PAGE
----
‘Tunnel of Bones’ by Victoria Schwab/A Review

‘Tunnel of Bones’ by Victoria Schwab
2nd Book in the Cassidy Blake series
287 pages
Scholastic Press
Release Date: September 3, 2019
Genre: Middle Grade

Synopsis:
Trouble is haunting Cassidy Blake . . . even more than usual.

She (plus her ghost best friend, Jacob, of course) are in Paris, where Cass’s parents are filming their TV show about the world’s most haunted cities. Sure, it’s fun eating croissants and seeing the Eiffel Tower, but there’s true ghostly danger lurking beneath Paris, in the creepy underground Catacombs.
When Cass accidentally awakens a frighteningly strong spirit, she must rely on her still-growing skills as a ghosthunter — and turn to friends both old and new to help her unravel a mystery. But time is running out, and the spirit is only growing stronger.


And if Cass fails, the force she’s unleashed could haunt the city forever.

My Review:

If there was anywhere in the world I would love to visit, it would be Paris! Going to the Eiffel Tower? Absolutely!
Sitting at a cafe with my favorite reads? I’m so there!

Touring the Catacombs and search for ghosts?

Image by skeeze from Pixabay

Well…you only live once!

Cassidy Blake and her family do just that in ‘Tunnel of Bones’, Victoria Schwab’s second book chronicling Cassidy’s summer vacation with her famous ‘paranormal-on-screen’ parents The Inspecters. She’s also learning about her budding abilities as an ‘in-betweener’, venturing into the Veil (the world of the Dead) to send spirits back in peace, with the help of her ghost-best-friend Jacob.

In this installment, Cassidy unknowingly awakens a powerful entity while stumbling into the Veil within the Catacombs ( the perfect location for ghosts!). A series of mishaps and dysfunction ensues, and it’s up to Cassidy to figure out how to stop this mischievous spirit before Paris falls into complete disarray!

Cassidy is someone who’s truly learning her skills as an ‘in-betweener’, and we’re taken along for the ride during every discovery, misstep, and confrontation. Schwab perfectly portrays Cassidy in the throes of innocence, while confronted with forces that she’s not completely ready for. She’s a twelve year old girl struggling to balance the need to be a tourist in a new country, while getting sucked into the paranormal realm to solve the puzzle of the spirit in question.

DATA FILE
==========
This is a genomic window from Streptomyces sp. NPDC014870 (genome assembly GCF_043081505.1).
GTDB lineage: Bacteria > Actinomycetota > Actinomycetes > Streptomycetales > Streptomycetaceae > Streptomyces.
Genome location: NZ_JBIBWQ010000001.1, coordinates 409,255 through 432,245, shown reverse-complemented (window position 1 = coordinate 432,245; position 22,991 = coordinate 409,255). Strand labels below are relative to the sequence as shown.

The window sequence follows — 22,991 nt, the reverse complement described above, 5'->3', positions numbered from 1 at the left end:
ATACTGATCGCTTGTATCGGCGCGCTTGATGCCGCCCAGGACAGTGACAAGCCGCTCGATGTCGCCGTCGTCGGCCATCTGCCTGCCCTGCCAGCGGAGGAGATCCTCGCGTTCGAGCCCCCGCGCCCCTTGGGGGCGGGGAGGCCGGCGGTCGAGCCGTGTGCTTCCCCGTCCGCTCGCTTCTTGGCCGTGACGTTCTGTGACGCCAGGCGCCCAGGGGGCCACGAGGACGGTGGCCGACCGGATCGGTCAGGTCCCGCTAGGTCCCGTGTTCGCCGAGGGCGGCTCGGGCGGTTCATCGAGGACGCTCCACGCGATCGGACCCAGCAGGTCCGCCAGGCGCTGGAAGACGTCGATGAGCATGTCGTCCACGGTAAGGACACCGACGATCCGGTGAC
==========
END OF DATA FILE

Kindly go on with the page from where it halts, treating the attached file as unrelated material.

Thanks to Lara’s periodic guidance and Jacob’s own secrets of his past (which provide its own level of intrigue), Cassidy becomes aware of an entire new layer of the paranormal world…yet all that Cassidy longs for is the simple joys of trying a crepe for the first time, and visiting the Eiffel Tower with its stunning views.

Image from Pixabay

The chemistry between Cassidy and Jacob continues to grow. Jacob’s truth about his previous life is a constant weight hanging over their heads, yet they also enjoy the pleasure of maintaining the rules of their bond. The tension is maintained by Cassidy have more social encounters, which brings the loaded question of how much of her private life should she disclose.

‘Tunnel of Bones’ by Victoria Schwab was a very engaging story. If you enjoy stories that involve the paranormal and strong friendships, then this is the story for you!

Rating: 5/5 Stars

June Reading Wrap-Up

This wrap-up is very underwhelming, since I only completed two books this month. I very much wanted to read sooo much more (I was looking forward to reading Lisa See this month!), but June has been a stressful mess of job transitions and wedding planning. The drama of these two factors have not lessened by any means, so I’m thrilled that I completed reading anything! My poetry page was also pretty dismal this month. I can count the number of poems written this month on one hand. Stress really does a number on creativity!

I read one Children’s Literature book, and one Adult novel. Both books are fictional works. The genres were Middle Grade and Historical Fiction.